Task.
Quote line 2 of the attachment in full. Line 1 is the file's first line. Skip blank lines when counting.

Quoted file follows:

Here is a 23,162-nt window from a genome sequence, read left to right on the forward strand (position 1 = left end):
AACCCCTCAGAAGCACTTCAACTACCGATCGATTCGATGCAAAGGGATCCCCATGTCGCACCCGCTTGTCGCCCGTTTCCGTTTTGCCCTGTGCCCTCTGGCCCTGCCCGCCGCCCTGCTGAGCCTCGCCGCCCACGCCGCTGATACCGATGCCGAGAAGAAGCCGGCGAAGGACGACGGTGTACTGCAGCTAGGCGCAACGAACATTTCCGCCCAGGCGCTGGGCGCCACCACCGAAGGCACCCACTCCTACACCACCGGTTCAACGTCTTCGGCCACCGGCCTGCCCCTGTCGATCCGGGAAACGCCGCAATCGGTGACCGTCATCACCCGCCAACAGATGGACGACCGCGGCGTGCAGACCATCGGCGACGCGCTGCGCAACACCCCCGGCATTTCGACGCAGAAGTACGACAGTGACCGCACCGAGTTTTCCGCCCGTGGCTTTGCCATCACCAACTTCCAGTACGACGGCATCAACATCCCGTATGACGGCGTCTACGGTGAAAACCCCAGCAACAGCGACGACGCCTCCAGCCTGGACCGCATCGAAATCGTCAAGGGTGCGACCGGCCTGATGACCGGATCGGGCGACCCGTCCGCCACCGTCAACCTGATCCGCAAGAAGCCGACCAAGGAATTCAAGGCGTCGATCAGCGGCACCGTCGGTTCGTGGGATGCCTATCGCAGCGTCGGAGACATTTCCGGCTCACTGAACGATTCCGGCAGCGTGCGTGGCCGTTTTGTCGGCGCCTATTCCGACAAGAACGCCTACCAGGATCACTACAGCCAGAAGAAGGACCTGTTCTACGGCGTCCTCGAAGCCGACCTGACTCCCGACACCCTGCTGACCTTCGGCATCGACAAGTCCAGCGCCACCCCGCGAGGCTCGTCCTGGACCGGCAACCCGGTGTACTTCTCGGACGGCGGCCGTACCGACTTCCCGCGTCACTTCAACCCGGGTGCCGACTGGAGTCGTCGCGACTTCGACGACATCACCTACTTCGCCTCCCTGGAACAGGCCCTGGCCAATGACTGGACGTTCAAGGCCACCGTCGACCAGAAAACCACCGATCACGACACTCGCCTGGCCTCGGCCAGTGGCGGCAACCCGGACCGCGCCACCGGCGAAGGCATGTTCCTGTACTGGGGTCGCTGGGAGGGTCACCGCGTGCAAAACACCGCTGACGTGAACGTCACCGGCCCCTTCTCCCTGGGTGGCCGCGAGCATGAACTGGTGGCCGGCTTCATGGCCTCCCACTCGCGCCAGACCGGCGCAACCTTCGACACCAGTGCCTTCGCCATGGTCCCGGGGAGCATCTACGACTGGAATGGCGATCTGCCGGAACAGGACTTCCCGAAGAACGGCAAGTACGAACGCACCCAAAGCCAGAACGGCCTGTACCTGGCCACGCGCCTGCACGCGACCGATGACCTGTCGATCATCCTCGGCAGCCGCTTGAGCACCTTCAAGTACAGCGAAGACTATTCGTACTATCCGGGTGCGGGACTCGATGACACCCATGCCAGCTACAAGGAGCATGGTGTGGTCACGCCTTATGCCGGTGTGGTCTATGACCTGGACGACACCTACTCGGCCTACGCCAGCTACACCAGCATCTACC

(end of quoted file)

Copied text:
AACCCCTCAGAAGCACTTCAACTACCGATCGATTCGATGCAAAGGGATCCCCATGTCGCACCCGCTTGTCGCCCGTTTCCGTTTTGCCCTGTGCCCTCTGGCCCTGCCCGCCGCCCTGCTGAGCCTCGCCGCCCACGCCGCTGATACCGATGCCGAGAAGAAGCCGGCGAAGGACGACGGTGTACTGCAGCTAGGCGCAACGAACATTTCCGCCCAGGCGCTGGGCGCCACCACCGAAGGCACCCACTCCTACACCACCGGTTCAACGTCTTCGGCCACCGGCCTGCCCCTGTCGATCCGGGAAACGCCGCAATCGGTGACCGTCATCACCCGCCAACAGATGGACGACCGCGGCGTGCAGACCATCGGCGACGCGCTGCGCAACACCCCCGGCATTTCGACGCAGAAGTACGACAGTGACCGCACCGAGTTTTCCGCCCGTGGCTTTGCCATCACCAACTTCCAGTACGACGGCATCAACATCCCGTATGACGGCGTCTACGGTGAAAACCCCAGCAACAGCGACGACGCCTCCAGCCTGGACCGCATCGAAATCGTCAAGGGTGCGACCGGCCTGATGACCGGATCGGGCGACCCGTCCGCCACCGTCAACCTGATCCGCAAGAAGCCGACCAAGGAATTCAAGGCGTCGATCAGCGGCACCGTCGGTTCGTGGGATGCCTATCGCAGCGTCGGAGACATTTCCGGCTCACTGAACGATTCCGGCAGCGTGCGTGGCCGTTTTGTCGGCGCCTATTCCGACAAGAACGCCTACCAGGATCACTACAGCCAGAAGAAGGACCTGTTCTACGGCGTCCTCGAAGCCGACCTGACTCCCGACACCCTGCTGACCTTCGGCATCGACAAGTCCAGCGCCACCCCGCGAGGCTCGTCCTGGACCGGCAACCCGGTGTACTTCTCGGACGGCGGCCGTACCGACTTCCCGCGTCACTTCAACCCGGGTGCCGACTGGAGTCGTCGCGACTTCGACGACATCACCTACTTCGCCTCCCTGGAACAGGCCCTGGCCAATGACTGGACGTTCAAGGCCACCGTCGACCAGAAAACCACCGATCACGACACTCGCCTGGCCTCGGCCAGTGGCGGCAACCCGGACCGCGCCACCGGCGAAGGCATGTTCCTGTACTGGGGTCGCTGGGAGGGTCACCGCGTGCAAAACACCGCTGACGTGAACGTCACCGGCCCCTTCTCCCTGGGTGGCCGCGAGCATGAACTGGTGGCCGGCTTCATGGCCTCCCACTCGCGCCAGACCGGCGCAACCTTCGACACCAGTGCCTTCGCCATGGTCCCGGGGAGCATCTACGACTGGAATGGCGATCTGCCGGAACAGGACTTCCCGAAGAACGGCAAGTACGAACGCACCCAAAGCCAGAACGGCCTGTACCTGGCCACGCGCCTGCACGCGACCGATGACCTGTCGATCATCCTCGGCAGCCGCTTGAGCACCTTCAAGTACAGCGAAGACTATTCGTACTATCCGGGTGCGGGACTCGATGACACCCATGCCAGCTACAAGGAGCATGGTGTGGTCACGCCTTATGCCGGTGTGGTCTATGACCTGGACGACACCTACTCGGCCTACGCCAGCTACACCAGCATCTACC